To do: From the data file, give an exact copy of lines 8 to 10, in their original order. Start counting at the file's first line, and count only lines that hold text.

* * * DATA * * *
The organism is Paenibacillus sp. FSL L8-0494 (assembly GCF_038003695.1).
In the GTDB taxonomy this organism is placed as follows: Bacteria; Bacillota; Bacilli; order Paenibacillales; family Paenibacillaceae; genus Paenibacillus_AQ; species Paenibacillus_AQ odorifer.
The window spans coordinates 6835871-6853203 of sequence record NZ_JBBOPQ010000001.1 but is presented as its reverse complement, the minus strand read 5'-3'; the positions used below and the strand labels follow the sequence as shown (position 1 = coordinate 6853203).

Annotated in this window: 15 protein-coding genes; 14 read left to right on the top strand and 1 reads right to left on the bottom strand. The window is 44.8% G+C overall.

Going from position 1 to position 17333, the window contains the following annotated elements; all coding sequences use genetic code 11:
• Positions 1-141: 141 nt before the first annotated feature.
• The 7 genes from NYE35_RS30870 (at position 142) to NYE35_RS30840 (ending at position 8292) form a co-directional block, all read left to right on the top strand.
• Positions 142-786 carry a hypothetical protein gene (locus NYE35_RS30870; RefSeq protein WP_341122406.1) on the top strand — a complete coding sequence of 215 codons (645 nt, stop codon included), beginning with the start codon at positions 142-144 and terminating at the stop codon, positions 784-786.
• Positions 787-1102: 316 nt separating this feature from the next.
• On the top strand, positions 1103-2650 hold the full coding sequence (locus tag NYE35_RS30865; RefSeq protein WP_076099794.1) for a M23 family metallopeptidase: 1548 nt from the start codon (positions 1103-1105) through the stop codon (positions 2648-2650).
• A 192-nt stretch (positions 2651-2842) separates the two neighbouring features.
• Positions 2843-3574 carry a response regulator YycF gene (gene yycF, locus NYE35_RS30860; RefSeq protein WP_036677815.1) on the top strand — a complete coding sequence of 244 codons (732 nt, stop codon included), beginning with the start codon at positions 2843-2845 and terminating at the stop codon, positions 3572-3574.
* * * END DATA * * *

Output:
• Positions 142-786 carry a hypothetical protein gene (locus NYE35_RS30870; RefSeq protein WP_341122406.1) on the top strand — a complete coding sequence of 215 codons (645 nt, stop codon included), beginning with the start codon at positions 142-144 and terminating at the stop codon, positions 784-786.
• Positions 787-1102: 316 nt separating this feature from the next.
• On the top strand, positions 1103-2650 hold the full coding sequence (locus tag NYE35_RS30865; RefSeq protein WP_076099794.1) for a M23 family metallopeptidase: 1548 nt from the start codon (positions 1103-1105) through the stop codon (positions 2648-2650).